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Ruin, and desperation, and dismay,
Who durst so proudly tempt the Son of God.
So Satan fell; and straight a fiery globe
Of angels on full sail of wing flew nigh,
Who on their plumy vans receiv'd him soft
From his uneasy station, and upbore
As on a floating couch through the blithe air;
Then in a flow'ry valley set him down
On a green bank, and set before him spread
A table of celestial food, divine,
Ambrosial fruits, fetch'd from the tree of life,
And from the fount of life ambrosial drink,
That soon refresh'd him wearied, and repair'd
What hunger, if aught hunger had impair'd,
Or thirst; and, as he fed, angelic quires
Sung heav'nly anthems of his victory
Over temptation and the tempter proud.

True Image of the father, whether thron'd
In the bosom of bliss, and light of light

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595 600

581 globe] G. Fletcher's Christ's Triumph, st. xiii.

out there flies A globe of winged angels swift as thought.' Todd. 583 him] This inaccuracy has been remarked; and that him must refer to Satan; therefore I would suppose that him is used emphaticallyso Satan fell; but angels received him, and upbore. 587 spread] G. Fletcher's Christ's Triumph, &c. st. 61.

*But to their Lord, now musing in his thought,
A heavenly volley of light angels flew,
And from his father him a banquet brought
Through the fine element : for well they knew
After his lenten fast he hungry grew ;
And, as he fed, the holy quires combine
To sing a hymn of the celestial trine.' Dunster.

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610

Conceiving, or remote from heav'n, enshrin'd
In fleshly tabernacle and human form,
Wand'ring the wilderness, whatever place,
Habit, or state, or motion, still expressing
The Son of God, with god-like force indu'd
Against th' attempter of thy Father's throne,
And thief of paradise ; him long of old
Thou didst debel, and down from heav'n cast
With all his army, now thou hast aveng'd
Supplanted Adam, and by vanquishing
Temptation, hast regain'd lost Paradise,
And frustrated the conquest fraudulent :
He never more henceforth will dare set foot
In Paradise to tempt; his snares are broke:
For though that seat of earthly bliss be fail'd,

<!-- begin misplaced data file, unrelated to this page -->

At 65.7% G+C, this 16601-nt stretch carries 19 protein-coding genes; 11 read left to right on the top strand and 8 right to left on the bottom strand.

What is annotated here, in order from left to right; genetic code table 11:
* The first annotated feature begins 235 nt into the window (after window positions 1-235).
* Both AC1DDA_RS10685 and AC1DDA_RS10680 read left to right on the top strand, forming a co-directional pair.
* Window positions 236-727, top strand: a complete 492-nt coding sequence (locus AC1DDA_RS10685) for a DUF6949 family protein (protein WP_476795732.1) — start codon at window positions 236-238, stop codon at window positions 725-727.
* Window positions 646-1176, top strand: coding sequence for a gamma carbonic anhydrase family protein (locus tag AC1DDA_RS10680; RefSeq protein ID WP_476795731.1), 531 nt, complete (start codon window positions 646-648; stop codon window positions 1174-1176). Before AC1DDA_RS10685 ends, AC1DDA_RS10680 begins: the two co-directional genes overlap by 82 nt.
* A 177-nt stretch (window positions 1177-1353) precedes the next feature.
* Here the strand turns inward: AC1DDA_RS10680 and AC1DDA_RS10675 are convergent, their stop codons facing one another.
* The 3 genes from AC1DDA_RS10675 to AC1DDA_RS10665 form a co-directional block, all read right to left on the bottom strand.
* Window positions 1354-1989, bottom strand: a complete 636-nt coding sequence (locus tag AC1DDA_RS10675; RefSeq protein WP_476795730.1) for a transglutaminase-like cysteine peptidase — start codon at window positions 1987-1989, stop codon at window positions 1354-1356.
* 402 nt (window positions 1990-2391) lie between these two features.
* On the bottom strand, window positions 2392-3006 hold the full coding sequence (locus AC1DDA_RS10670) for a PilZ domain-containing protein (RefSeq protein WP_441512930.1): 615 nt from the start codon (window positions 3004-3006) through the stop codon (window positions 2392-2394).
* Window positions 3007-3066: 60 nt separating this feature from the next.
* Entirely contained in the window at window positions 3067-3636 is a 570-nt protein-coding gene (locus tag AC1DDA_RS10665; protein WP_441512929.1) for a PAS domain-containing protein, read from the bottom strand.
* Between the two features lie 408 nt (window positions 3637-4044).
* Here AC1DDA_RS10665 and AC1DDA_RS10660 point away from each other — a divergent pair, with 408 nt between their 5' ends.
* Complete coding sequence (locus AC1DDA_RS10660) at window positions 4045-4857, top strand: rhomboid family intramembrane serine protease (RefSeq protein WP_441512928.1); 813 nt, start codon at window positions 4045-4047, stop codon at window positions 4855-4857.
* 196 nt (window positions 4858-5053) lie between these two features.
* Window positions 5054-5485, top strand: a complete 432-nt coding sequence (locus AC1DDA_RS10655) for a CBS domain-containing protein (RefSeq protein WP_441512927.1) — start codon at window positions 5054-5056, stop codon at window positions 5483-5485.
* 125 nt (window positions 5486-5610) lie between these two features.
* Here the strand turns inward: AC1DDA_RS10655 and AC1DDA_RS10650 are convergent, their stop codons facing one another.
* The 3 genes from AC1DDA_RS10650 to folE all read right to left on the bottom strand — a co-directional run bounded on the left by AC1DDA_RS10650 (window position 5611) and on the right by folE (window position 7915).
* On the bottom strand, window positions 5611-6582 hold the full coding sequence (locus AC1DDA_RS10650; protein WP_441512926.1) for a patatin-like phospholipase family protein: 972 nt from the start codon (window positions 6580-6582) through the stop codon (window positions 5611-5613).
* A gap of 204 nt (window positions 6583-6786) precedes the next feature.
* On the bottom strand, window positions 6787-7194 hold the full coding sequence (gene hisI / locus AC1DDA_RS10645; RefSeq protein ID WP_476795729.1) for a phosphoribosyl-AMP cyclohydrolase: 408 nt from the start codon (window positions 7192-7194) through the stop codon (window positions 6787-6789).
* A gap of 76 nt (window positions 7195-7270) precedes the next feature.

A fairer paradise is founded now
For Adam and his chosen sons, whom thou,
A Saviour, art come down to re-install
Where they shall dwell secure, when time shall be,
Of tempter and temptation without fear.
But thou, infernal serpent! shalt not long
Rule in the clouds ; like an autumnal star,
Or light’ning thou shalt fall from heav'n, trod down
Under his feet: for proof, ere this thou feel'st
Thy wound, (yet not thy last and deadliest wound,)
By this repulse receiv'd, and hold'st in hell
No triumph. In all her gates Abaddon rues
Thy bold attempt; hereafter learn with awe
To dread the Son of God: be all unarm’d

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625 630

605 debel] Virg. Æn. vi. 853.

• Debellare superbos. Newton

Shall chase thee with the terror of his voice
From thy demoniac holds, possession foul,
Thee and thy legions ; yelling they shall fly,
And beg to hide them in a herd of swine,
Lest he command them down into the deep
Bound, and to torment sent before their time.
Hail Son of the most High, heir of both worlds,
Queller of Satan! on thy glorious work
Now enter, and begin to save mankind

Thus they the Son of God our Saviour meek
Sung victor, and from heav'nly feast refresh'd
Brought on his way with joy; he unobserv'd
Home to his mother's house private return'd.

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ADDITIONAL NOTE ON PARADISE LOST.

B. I. ver. 46. With hideous ruin and combustion] So in an Order of the two Houses, &c., in 1642, apud Clarendon's Hist. of the Reb. üi. 46, ed. 1826. and thereby to bring the whole kingdom into utter ruin and combustion.' A. Dyce.

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SAMSON AGONISTES,

A DRAMATIC POEM.

THE AUTHOR

JOHN MILTON.

Τραγωδία μίμησις πράξεως σπουδαίας, &c.

Aristot. Poet. cap

Tragedia est imitatio actionis seriæ, &c. per misericordiam et metun.

perficiens talium affectuum lustrationem.

OF THAT SORT OF DRAMATIC POEM WHICH IS

CALLED TRAGEDY.

TRAGEDY, as it was anciently composed, hath been ever held the gravest, moralest, and most profitable of all other poems; therefore said by Aristotle to be of power, by raising pity and fear, or terror, to purge the mind of those and such like passions, that is, to temper and reduce them to just measure with a kind of delight, stirred up by reading or seeing those passions well imitated. Nor is nature wanting in her own effects to make good his assertion; for so in physic, things of melancholic hue and quality are used against melancholy, sour against sour, salt to remove salt humours. Hence philosophers and other gravest writers, as Cicero, Plutarch, and others, frequently cite out of tragic poets, both to adorn and illustrate their discourse. The apostle Paul himself thought it not unworthy to insert a verse of Euripides into the text of holy scripture, 1 Cor. xv. 33; and Paræus, commenting on the Revelation, divides the whole book, as a tragedy, into acts, distinguished each by a chorus of heavenly harpings and song between. Heretofore men in highest dignity have laboured not a little to be thought able to compose a tragedy. Of that honour Dionysius the elder was no less ambitious,

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